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Horror stories

by
28 November 2014

by Sarah Meyrick

iStock

THERE has been a row about the decision to re-release the Band Aid single "Do They Know It's Christmas?", 30 years after the original fund-raiser. Bob Geldof and colleagues have done so (at the request of the UN) to raise money for the fight against the Ebola virus. The lyrics have been tweaked, and the song re-recorded; it is selling well. But there has been an angry response from some in West Africa, who argue that the song is patronising.

The promoter Harvey Goldsmith was on BBC Radio 4's Today programme last week to defend the decision. He cited a recent edition of Panorama, Ebola Frontline (BBC1, Monday of last week), as evidence that inaction in current circumstances was indefensible.

It is hard to disagree with his response to the programme. At the time of filming, the outbreak was responsible for more than 5000 deaths. Hundreds of volunteers are working to help treat patients. One such was Javid Abdelmoneim, a 35-year-old A&E doctor from London, who spent a month at an Ebola treatment centre with Médecins Sans Frontières (MSF) in Sierra Leone. The Panorama team went with him.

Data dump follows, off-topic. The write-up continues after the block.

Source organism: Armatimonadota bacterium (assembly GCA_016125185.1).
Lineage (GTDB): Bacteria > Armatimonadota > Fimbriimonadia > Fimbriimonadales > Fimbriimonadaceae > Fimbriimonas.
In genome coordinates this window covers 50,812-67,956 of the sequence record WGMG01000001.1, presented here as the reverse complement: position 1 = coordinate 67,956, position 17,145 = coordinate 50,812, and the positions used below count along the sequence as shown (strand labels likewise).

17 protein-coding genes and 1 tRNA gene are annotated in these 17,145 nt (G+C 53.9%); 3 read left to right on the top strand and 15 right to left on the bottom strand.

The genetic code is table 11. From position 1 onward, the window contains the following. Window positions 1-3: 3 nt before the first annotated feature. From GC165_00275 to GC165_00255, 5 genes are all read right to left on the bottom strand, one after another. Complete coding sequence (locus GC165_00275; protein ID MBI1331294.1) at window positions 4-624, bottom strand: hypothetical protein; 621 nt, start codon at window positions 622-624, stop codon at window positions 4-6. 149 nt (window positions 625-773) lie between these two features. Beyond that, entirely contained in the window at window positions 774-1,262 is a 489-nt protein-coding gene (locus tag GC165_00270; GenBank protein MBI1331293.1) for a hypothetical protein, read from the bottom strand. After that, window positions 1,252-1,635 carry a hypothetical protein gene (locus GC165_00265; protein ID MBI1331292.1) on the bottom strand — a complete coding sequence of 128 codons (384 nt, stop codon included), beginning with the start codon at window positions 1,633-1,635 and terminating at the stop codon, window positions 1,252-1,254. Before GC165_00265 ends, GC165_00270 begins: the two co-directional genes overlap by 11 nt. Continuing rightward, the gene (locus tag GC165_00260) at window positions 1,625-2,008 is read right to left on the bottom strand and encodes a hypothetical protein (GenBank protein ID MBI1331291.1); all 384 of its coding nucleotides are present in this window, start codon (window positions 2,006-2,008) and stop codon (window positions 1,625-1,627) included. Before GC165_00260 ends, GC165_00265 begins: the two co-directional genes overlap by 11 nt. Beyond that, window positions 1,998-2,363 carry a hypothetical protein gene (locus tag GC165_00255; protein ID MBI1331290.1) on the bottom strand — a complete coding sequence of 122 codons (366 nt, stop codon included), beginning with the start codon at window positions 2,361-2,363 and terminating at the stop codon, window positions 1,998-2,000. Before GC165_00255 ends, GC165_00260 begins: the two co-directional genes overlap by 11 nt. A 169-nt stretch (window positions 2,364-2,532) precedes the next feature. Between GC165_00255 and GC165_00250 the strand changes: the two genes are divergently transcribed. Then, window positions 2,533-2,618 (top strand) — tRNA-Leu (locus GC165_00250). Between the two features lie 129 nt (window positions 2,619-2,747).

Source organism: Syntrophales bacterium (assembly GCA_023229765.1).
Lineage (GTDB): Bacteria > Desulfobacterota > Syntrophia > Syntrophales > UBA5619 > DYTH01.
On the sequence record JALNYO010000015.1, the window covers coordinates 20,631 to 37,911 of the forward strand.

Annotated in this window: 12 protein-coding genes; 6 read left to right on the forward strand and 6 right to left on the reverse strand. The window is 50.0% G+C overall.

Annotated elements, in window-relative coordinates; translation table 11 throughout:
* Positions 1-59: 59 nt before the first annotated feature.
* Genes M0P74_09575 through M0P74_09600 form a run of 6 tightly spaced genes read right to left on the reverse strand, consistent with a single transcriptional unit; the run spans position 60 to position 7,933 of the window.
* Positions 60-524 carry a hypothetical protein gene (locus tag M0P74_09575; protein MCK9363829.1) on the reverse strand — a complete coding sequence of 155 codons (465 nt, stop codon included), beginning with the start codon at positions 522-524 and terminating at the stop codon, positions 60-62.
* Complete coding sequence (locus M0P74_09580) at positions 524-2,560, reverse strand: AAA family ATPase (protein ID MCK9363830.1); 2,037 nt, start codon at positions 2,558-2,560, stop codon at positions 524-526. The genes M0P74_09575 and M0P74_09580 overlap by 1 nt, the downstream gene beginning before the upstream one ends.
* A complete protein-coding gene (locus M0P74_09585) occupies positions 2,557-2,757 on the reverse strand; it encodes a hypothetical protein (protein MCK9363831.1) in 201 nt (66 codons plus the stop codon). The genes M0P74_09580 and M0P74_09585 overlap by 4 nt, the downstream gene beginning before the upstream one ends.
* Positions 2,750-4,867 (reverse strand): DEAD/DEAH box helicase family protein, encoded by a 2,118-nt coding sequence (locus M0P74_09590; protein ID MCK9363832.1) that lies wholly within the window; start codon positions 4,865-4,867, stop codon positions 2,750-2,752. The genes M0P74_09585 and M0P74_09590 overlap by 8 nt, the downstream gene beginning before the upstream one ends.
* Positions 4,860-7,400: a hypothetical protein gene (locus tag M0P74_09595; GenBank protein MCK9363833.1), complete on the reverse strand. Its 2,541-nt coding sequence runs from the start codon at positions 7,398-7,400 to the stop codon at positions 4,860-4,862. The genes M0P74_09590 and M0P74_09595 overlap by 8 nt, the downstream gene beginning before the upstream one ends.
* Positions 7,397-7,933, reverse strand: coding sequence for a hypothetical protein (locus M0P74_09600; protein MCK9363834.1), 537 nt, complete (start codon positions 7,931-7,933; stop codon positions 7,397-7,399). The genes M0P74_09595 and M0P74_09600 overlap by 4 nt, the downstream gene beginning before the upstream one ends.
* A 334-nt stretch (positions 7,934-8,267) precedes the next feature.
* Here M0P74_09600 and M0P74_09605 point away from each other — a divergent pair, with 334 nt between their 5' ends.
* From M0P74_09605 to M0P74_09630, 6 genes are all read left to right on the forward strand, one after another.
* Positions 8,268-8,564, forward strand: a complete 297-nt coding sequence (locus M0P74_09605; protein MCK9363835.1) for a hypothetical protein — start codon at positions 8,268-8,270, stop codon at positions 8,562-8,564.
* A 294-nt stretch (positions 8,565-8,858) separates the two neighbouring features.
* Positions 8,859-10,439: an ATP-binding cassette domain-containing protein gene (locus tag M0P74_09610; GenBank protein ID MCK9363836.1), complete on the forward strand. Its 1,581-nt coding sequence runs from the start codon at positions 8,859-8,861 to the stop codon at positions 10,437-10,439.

Abdelmoneim was one of four doctors, 52 nurses, and more than 200 support staff at work. Day after day, a seemingly endless queue of patients arrived. The MSF team, wrapped in bio-hazard suiting, tested people for symptoms of the disease. Sometimes, half a family was clear, and could be sent home. Others were not so lucky.

People do recover from the Ebola virus. But the trouble is that the illness is so rife, and burials are so haphazard, that it spreads quickly. And the dying stages are horrible. If patients recover, they might be moved to the convalescent wing, but even here they are not always safe. We saw a father leave his one-year-old daughter for a few moments. He never came back.

Another convalescent woman, unrelated to the family, took on the child before her own sister died, and she left the centre in great distress.

Abdelmoneim tried not to get too involved, but he became increasingly angry. As he said, it was only once white people began to be infected that the world sat up and took notice; and the disaster was unfolding against the background of pre-existing malaria and poverty. What hope is there? This was powerful and important television; Panorama is clearly back on form.

Secrets of the Castle with Ruth, Peter and Tom (BBC2, Tuesdays) is another series following in the footsteps of the long running historical re-creation series which started five years ago with Victorian Farm. In this case, the team of historians are hard at work on an extraordinary, 30-year project to build a medieval castle - using entirely medieval methods - in Guédelon, in France. The historian Ruth Goodman and the archaeologists Peter Ginn and Tom Pinfold met a crew of English and French stonemasons, rope-makers, woodcutters, tile-makers, blacksmiths, and other craftsmen who are painstakingly recreating life as it was.

As in the earlier programmes, it was fascinating to see how much - and how little - has changed over the centuries.

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